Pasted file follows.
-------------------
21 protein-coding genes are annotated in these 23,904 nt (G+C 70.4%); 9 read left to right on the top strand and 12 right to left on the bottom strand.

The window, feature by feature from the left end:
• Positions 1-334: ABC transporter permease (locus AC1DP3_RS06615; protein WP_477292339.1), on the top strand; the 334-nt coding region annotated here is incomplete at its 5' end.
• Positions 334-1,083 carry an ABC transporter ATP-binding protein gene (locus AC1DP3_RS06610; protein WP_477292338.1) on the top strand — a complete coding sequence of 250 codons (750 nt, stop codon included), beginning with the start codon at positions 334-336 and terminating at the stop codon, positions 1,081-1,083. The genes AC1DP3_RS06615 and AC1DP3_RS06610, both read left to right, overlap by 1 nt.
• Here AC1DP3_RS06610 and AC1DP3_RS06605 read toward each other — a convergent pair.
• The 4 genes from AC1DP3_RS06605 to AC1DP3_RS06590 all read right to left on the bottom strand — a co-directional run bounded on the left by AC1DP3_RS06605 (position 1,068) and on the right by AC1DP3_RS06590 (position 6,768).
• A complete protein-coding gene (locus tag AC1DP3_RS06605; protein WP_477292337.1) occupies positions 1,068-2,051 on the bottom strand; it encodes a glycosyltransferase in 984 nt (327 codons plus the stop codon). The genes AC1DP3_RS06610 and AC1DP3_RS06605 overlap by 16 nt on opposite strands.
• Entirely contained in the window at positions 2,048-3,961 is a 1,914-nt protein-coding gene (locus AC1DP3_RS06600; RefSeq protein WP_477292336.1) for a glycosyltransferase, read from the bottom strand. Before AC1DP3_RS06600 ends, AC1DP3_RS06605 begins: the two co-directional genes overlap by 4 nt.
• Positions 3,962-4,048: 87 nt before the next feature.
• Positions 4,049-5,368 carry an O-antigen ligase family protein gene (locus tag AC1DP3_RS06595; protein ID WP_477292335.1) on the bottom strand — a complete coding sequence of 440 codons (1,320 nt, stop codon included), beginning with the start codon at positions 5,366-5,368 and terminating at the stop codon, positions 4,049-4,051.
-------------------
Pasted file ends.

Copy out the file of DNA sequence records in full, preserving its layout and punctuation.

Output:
21 protein-coding genes are annotated in these 23,904 nt (G+C 70.4%); 9 read left to right on the top strand and 12 right to left on the bottom strand.

The window, feature by feature from the left end:
• Positions 1-334: ABC transporter permease (locus AC1DP3_RS06615; protein WP_477292339.1), on the top strand; the 334-nt coding region annotated here is incomplete at its 5' end.
• Positions 334-1,083 carry an ABC transporter ATP-binding protein gene (locus AC1DP3_RS06610; protein WP_477292338.1) on the top strand — a complete coding sequence of 250 codons (750 nt, stop codon included), beginning with the start codon at positions 334-336 and terminating at the stop codon, positions 1,081-1,083. The genes AC1DP3_RS06615 and AC1DP3_RS06610, both read left to right, overlap by 1 nt.
• Here AC1DP3_RS06610 and AC1DP3_RS06605 read toward each other — a convergent pair.
• The 4 genes from AC1DP3_RS06605 to AC1DP3_RS06590 all read right to left on the bottom strand — a co-directional run bounded on the left by AC1DP3_RS06605 (position 1,068) and on the right by AC1DP3_RS06590 (position 6,768).
• A complete protein-coding gene (locus tag AC1DP3_RS06605; protein WP_477292337.1) occupies positions 1,068-2,051 on the bottom strand; it encodes a glycosyltransferase in 984 nt (327 codons plus the stop codon). The genes AC1DP3_RS06610 and AC1DP3_RS06605 overlap by 16 nt on opposite strands.
• Entirely contained in the window at positions 2,048-3,961 is a 1,914-nt protein-coding gene (locus AC1DP3_RS06600; RefSeq protein WP_477292336.1) for a glycosyltransferase, read from the bottom strand. Before AC1DP3_RS06600 ends, AC1DP3_RS06605 begins: the two co-directional genes overlap by 4 nt.
• Positions 3,962-4,048: 87 nt before the next feature.
• Positions 4,049-5,368 carry an O-antigen ligase family protein gene (locus tag AC1DP3_RS06595; protein ID WP_477292335.1) on the bottom strand — a complete coding sequence of 440 codons (1,320 nt, stop codon included), beginning with the start codon at positions 5,366-5,368 and terminating at the stop codon, positions 4,049-4,051.